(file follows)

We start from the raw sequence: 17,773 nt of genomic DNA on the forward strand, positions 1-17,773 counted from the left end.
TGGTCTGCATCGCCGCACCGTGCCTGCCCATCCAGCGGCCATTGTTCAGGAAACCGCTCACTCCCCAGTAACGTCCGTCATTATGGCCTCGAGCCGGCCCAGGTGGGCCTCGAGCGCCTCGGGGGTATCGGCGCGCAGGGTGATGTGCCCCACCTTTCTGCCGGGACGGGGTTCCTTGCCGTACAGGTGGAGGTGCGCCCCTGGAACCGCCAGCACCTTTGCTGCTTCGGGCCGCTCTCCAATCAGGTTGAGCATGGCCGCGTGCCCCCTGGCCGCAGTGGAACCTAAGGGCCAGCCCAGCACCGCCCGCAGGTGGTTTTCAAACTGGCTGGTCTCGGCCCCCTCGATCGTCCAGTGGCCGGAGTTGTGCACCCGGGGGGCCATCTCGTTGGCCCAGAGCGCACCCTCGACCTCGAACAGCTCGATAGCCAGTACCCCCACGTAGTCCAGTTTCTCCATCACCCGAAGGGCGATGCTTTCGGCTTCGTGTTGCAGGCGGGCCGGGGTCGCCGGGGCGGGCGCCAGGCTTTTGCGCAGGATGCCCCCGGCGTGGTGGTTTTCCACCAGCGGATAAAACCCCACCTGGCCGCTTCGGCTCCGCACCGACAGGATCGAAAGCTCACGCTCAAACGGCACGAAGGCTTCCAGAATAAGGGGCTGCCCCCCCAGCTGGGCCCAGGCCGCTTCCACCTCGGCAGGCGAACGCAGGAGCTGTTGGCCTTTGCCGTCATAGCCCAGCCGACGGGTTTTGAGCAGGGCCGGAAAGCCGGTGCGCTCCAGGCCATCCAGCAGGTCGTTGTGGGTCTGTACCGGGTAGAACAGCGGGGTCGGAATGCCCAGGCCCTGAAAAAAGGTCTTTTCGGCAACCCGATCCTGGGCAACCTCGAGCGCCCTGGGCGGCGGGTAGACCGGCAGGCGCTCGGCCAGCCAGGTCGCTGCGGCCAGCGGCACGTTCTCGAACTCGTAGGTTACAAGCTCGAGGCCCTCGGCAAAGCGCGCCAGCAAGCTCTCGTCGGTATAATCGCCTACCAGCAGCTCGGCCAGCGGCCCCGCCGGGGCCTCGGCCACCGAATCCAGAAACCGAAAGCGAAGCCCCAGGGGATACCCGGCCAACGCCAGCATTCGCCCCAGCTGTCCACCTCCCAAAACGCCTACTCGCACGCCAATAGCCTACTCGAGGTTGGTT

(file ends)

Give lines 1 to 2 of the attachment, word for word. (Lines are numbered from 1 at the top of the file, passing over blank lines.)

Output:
We start from the raw sequence: 17,773 nt of genomic DNA on the forward strand, positions 1-17,773 counted from the left end.
TGGTCTGCATCGCCGCACCGTGCCTGCCCATCCAGCGGCCATTGTTCAGGAAACCGCTCACTCCCCAGTAACGTCCGTCATTATGGCCTCGAGCCGGCCCAGGTGGGCCTCGAGCGCCTCGGGGGTATCGGCGCGCAGGGTGATGTGCCCCACCTTTCTGCCGGGACGGGGTTCCTTGCCGTACAGGTGGAGGTGCGCCCCTGGAACCGCCAGCACCTTTGCTGCTTCGGGCCGCTCTCCAATCAGGTTGAGCATGGCCGCGTGCCCCCTGGCCGCAGTGGAACCTAAGGGCCAGCCCAGCACCGCCCGCAGGTGGTTTTCAAACTGGCTGGTCTCGGCCCCCTCGATCGTCCAGTGGCCGGAGTTGTGCACCCGGGGGGCCATCTCGTTGGCCCAGAGCGCACCCTCGACCTCGAACAGCTCGATAGCCAGTACCCCCACGTAGTCCAGTTTCTCCATCACCCGAAGGGCGATGCTTTCGGCTTCGTGTTGCAGGCGGGCCGGGGTCGCCGGGGCGGGCGCCAGGCTTTTGCGCAGGATGCCCCCGGCGTGGTGGTTTTCCACCAGCGGATAAAACCCCACCTGGCCGCTTCGGCTCCGCACCGACAGGATCGAAAGCTCACGCTCAAACGGCACGAAGGCTTCCAGAATAAGGGGCTGCCCCCCCAGCTGGGCCCAGGCCGCTTCCACCTCGGCAGGCGAACGCAGGAGCTGTTGGCCTTTGCCGTCATAGCCCAGCCGACGGGTTTTGAGCAGGGCCGGAAAGCCGGTGCGCTCCAGGCCATCCAGCAGGTCGTTGTGGGTCTGTACCGGGTAGAACAGCGGGGTCGGAATGCCCAGGCCCTGAAAAAAGGTCTTTTCGGCAACCCGATCCTGGGCAACCTCGAGCGCCCTGGGCGGCGGGTAGACCGGCAGGCGCTCGGCCAGCCAGGTCGCTGCGGCCAGCGGCACGTTCTCGAACTCGTAGGTTACAAGCTCGAGGCCCTCGGCAAAGCGCGCCAGCAAGCTCTCGTCGGTATAATCGCCTACCAGCAGCTCGGCCAGCGGCCCCGCCGGGGCCTCGGCCACCGAATCCAGAAACCGAAAGCGAAGCCCCAGGGGATACCCGGCCAACGCCAGCATTCGCCCCAGCTGTCCACCTCCCAAAACGCCTACTCGCACGCCAATAGCCTACTCGAGGTTGGTT